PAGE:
For anyone who already has a PCM80, or who is thinking of buying one, the modest cost of this card is a small price to pay when you consider the number of brand-new, truly useful effects to which it gives you access. Not buying this card verges on the tragic!
As it stands, the PCM80 has no conventional pitch-shifting capability, but the Pitch card (not shown in the picture, but identical to the others in all but colour -- it's mauve) changes all that, providing access to five very advanced pitch manipulation algorithms. What's most impressive is the amount of shift that can be used before the side effects of the process become significant -- there's a bare minimum of that irritating modulation that makes lesser units sound permanently 'out of tune'.
First off the card is the 'Quad Hall' algorithm, which combines Hall reverb with a powerful 4-voice pitch-shifter. Delay times of up to 1.25 seconds per voice may be included, and each voice has variable feedback. For more shifting flexibility, the 'Dual-Chmb' algorithm brings together the chamber reverb and a dual shifter with a vast +/- 3-octave range and a precision of 1 cent. Again up to 1.25 seconds of delay may be added per voice.
As an alternative, there's 'Dual-Plt', which substitutes a plate reverb, or 'Dual-Inv', which uses a reverse reverb algorithm. The 'Stereo-Chmb' option is optimised for processing stereo material, and again, the range is +/- 3 octaves. Finally, 'VS-Chmb' provides on-the-fly, high-quality pitch-shifting for real-time pitch correction or varispeed compensation. The range is limited to +55% down to -35.48%, with a resolution of 0.01%. MIDI control over shift is applied to some programs, and each effects block incorporates a sophisticated submixer which lets you decide how to combine the reverb and effects blocks. Facilities include stereo width, output level and filtering, as well as dry/effect balance.
The card comes with 100 factory presets organised into two banks, and within the banks, the effects are arranged into logical groups. For example, Bank X0 starts out with vocal and vocal harmony patches, before moving into guitar and instrument territory. Bank X1 strays further into X Files territory, but includes some fantastic pads and drones, pitch sequences and combination effects, as well as a set of 'clean slate' algorithms for the creation of new patches. All the patches are impressive, but some are simply stunning. I was particularly impressed by the clarity of some of the vocal thickening treatments, while other patches created spatial effects as powerful as anything I've heard from dedicated 3D sound systems. In all, you get a wide selection of presets ranging from patches that let you hand-tune a dodgy vocal line to completely outrageous sci-fi effects that challenge one's powers of description, and though the pitch-shifting starts to show up side effects when you dial in huge shifts, you can move a vocal a few semitones either way without it warbling unduly. However, there is no attempt at formant correction, so the 'chipmunk on helium/Darth Vader with bronchitis' effect still rears its head if the degree of shift is excessive.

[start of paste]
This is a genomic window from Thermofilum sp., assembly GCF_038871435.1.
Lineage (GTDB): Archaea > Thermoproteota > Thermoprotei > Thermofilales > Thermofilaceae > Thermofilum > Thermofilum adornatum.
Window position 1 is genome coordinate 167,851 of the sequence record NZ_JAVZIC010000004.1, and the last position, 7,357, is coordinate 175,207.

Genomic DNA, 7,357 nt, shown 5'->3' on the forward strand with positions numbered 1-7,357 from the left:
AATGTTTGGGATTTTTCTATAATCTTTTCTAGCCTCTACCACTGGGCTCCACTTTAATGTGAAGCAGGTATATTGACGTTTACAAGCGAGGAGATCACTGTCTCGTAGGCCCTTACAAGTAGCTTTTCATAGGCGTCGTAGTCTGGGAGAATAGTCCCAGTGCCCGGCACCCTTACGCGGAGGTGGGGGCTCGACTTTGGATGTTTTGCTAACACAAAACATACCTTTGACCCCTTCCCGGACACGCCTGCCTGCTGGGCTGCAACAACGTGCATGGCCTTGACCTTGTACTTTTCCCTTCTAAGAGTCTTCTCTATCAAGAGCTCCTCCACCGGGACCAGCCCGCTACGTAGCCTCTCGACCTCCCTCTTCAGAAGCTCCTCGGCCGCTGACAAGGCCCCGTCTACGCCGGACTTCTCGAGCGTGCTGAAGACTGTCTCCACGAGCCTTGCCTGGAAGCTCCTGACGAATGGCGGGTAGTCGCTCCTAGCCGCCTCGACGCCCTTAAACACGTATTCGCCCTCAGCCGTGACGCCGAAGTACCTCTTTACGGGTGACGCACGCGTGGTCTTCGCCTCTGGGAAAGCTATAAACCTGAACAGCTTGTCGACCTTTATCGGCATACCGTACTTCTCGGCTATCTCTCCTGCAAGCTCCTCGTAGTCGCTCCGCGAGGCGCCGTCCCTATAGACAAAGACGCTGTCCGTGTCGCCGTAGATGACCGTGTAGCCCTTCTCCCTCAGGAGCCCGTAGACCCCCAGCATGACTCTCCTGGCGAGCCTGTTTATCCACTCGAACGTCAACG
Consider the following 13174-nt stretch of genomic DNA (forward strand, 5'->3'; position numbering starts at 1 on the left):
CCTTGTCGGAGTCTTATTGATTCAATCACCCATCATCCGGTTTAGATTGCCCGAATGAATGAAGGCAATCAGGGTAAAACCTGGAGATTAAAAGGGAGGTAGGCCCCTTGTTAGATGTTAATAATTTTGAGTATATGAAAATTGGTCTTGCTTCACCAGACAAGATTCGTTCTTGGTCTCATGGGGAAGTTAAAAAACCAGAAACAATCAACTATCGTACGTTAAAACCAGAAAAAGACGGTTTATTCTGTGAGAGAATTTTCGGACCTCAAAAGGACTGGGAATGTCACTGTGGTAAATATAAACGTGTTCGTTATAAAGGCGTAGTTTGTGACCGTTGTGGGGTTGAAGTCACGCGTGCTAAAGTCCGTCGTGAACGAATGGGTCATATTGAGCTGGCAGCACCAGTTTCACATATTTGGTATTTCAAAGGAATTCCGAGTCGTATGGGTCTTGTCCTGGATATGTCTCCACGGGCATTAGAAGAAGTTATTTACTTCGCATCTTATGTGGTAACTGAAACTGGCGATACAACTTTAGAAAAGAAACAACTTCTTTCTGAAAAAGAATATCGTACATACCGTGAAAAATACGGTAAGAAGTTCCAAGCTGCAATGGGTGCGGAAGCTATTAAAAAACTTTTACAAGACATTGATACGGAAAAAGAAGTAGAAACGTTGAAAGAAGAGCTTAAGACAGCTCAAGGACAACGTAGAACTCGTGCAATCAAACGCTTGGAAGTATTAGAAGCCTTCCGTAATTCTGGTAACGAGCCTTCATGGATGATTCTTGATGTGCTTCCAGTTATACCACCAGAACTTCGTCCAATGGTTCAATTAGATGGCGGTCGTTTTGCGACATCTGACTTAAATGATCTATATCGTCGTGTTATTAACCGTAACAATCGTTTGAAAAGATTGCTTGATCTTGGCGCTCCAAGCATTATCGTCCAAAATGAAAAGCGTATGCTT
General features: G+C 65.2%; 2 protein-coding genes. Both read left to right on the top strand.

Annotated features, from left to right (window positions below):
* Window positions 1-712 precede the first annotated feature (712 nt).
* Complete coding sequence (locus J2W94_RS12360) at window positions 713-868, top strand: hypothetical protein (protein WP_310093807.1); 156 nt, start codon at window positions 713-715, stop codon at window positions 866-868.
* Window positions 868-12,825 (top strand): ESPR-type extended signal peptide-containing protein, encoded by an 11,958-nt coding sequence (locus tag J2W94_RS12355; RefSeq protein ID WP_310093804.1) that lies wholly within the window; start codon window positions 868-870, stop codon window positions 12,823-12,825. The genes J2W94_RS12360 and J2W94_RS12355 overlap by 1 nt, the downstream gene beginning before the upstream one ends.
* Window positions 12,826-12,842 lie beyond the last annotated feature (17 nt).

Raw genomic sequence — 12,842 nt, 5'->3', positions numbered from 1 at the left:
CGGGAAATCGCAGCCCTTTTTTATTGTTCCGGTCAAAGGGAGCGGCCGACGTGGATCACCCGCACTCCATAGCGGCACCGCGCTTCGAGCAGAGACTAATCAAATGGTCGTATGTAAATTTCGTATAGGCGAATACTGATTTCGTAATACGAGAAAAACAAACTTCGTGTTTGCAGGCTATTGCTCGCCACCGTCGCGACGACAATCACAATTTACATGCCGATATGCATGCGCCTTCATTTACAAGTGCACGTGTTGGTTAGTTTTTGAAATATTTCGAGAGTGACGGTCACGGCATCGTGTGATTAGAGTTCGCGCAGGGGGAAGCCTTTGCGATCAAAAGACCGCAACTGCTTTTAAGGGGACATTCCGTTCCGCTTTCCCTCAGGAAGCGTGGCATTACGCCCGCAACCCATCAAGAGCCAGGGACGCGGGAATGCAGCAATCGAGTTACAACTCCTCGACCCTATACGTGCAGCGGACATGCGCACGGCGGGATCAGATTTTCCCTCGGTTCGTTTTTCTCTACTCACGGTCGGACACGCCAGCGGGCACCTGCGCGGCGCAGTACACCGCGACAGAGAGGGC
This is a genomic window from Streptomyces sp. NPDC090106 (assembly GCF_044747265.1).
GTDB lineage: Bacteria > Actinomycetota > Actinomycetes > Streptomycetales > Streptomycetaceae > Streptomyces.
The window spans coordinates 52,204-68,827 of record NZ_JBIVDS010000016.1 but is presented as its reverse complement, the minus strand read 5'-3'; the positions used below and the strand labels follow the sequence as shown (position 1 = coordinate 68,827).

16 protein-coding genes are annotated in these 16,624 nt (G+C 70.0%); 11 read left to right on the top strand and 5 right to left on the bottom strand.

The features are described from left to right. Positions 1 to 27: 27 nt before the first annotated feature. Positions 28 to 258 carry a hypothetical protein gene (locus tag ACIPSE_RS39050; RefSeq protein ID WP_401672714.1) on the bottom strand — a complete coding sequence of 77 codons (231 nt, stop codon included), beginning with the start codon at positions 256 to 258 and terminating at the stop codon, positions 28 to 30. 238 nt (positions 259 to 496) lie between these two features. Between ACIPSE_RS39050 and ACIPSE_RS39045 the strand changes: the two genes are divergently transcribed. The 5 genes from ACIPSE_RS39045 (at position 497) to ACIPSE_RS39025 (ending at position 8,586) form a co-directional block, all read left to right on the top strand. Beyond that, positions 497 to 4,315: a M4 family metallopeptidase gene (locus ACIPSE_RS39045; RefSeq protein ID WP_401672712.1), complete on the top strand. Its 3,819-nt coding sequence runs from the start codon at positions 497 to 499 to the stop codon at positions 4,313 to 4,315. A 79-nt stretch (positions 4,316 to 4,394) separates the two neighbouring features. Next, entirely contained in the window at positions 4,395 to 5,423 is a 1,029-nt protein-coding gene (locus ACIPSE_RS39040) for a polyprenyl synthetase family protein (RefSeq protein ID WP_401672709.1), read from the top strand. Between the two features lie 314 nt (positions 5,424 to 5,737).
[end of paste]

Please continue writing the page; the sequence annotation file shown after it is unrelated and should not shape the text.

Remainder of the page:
Again, this is a must-have card for anyone into anything vaguely ambient; it's also great for everyday vocal thickening and fixing. If you have a PCM80, you just have to have it.
Scott Martin Gershin of Soundelux Media Labs is a sound designer for film and TV, and he's put two banks of his own presets onto a card (the green one shown in the picture at the start of this review). All his presets make use of existing algorithms, so they can be used with a standard PCM80, and the majority of the presets are aimed at audio post-production. For example, there's a whole section on telephones, answering machines, TV and live PA simulations, rooms, and even patches for enhancing explosions! The next section of this bank moves the weirdness quotient up a notch, giving us effects suitable for flashback sequences, computer voices, so-called 'fantasy' sounds and sci-fi treatments, before getting back to earth with static, a car boom box, and a neat DJ effect where the resonators skip a perfect fifth every measure.
The second bank kicks off with patches such as 'Dreamscape', 'CyberFdbak' and 'Cybermare' before launching into a raft of rotating pans, multi-tap treatments and surround effects. Again, life returns to near normal towards the end of the bank, where there are simulations of auditoria, various rooms, and a very practical set of reverb patches optimised for various instruments or room characters.
Considering that Scott Martin Gershin was involved in the soundtrack for Disney's Pocahontas, most of these presets are anything but cute and cuddly. What you get is a concise sound designer's toolkit that meets the needs of the video post operator, but also has enough musical effects to make it worth adding to the studio repertoire. There's a generous helping of weirdness without making the overall collection too gimmicky, and on the whole, these presets really show off Lexicon's uncanny ability to create the illusion of space and distance.
The two cards with extra algorithms significantly enhance the capabilities of the PCM80.
Each card has a good range of presets, which you can either use on their own or as a basis for your own adaptations.
If you add up what you need to buy all three cards, you could afford a budget effects unit in its own right!
The preset-only card is not as good value as the two with new algorithms on board.
The Pitch card and Dual FX cards are 'must-have's for anyone who could own a PCM80 now or in the future, but the preset-only card, though good, is probably only an essential if you do a lot of post-production work.
£ Dual FX Card/ Pitch Card £249.10; Scott Martin Gershin Card £199. Prices include VAT.